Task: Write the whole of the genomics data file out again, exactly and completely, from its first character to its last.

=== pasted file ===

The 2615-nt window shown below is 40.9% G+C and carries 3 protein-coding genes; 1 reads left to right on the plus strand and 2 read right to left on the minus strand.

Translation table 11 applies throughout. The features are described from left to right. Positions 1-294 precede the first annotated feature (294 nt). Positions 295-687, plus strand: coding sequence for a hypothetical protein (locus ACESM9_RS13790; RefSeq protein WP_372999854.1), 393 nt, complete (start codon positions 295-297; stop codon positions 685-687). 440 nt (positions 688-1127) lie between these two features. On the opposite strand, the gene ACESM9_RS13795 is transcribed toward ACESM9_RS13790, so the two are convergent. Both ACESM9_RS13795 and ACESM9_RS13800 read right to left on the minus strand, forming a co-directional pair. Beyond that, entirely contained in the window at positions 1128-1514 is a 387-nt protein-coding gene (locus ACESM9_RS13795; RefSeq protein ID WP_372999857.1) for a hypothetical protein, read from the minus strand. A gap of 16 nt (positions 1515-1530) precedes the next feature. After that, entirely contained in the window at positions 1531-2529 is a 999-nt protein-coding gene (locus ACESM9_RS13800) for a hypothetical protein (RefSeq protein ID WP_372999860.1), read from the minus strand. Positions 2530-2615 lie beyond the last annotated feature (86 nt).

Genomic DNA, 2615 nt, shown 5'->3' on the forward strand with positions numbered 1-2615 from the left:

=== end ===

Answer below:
The 2615-nt window shown below is 40.9% G+C and carries 3 protein-coding genes; 1 reads left to right on the plus strand and 2 read right to left on the minus strand.

Translation table 11 applies throughout. The features are described from left to right. Positions 1-294 precede the first annotated feature (294 nt). Positions 295-687, plus strand: coding sequence for a hypothetical protein (locus ACESM9_RS13790; RefSeq protein WP_372999854.1), 393 nt, complete (start codon positions 295-297; stop codon positions 685-687). 440 nt (positions 688-1127) lie between these two features. On the opposite strand, the gene ACESM9_RS13795 is transcribed toward ACESM9_RS13790, so the two are convergent. Both ACESM9_RS13795 and ACESM9_RS13800 read right to left on the minus strand, forming a co-directional pair. Beyond that, entirely contained in the window at positions 1128-1514 is a 387-nt protein-coding gene (locus ACESM9_RS13795; RefSeq protein ID WP_372999857.1) for a hypothetical protein, read from the minus strand. A gap of 16 nt (positions 1515-1530) precedes the next feature. After that, entirely contained in the window at positions 1531-2529 is a 999-nt protein-coding gene (locus ACESM9_RS13800) for a hypothetical protein (RefSeq protein ID WP_372999860.1), read from the minus strand. Positions 2530-2615 lie beyond the last annotated feature (86 nt).

Genomic DNA, 2615 nt, shown 5'->3' on the forward strand with positions numbered 1-2615 from the left: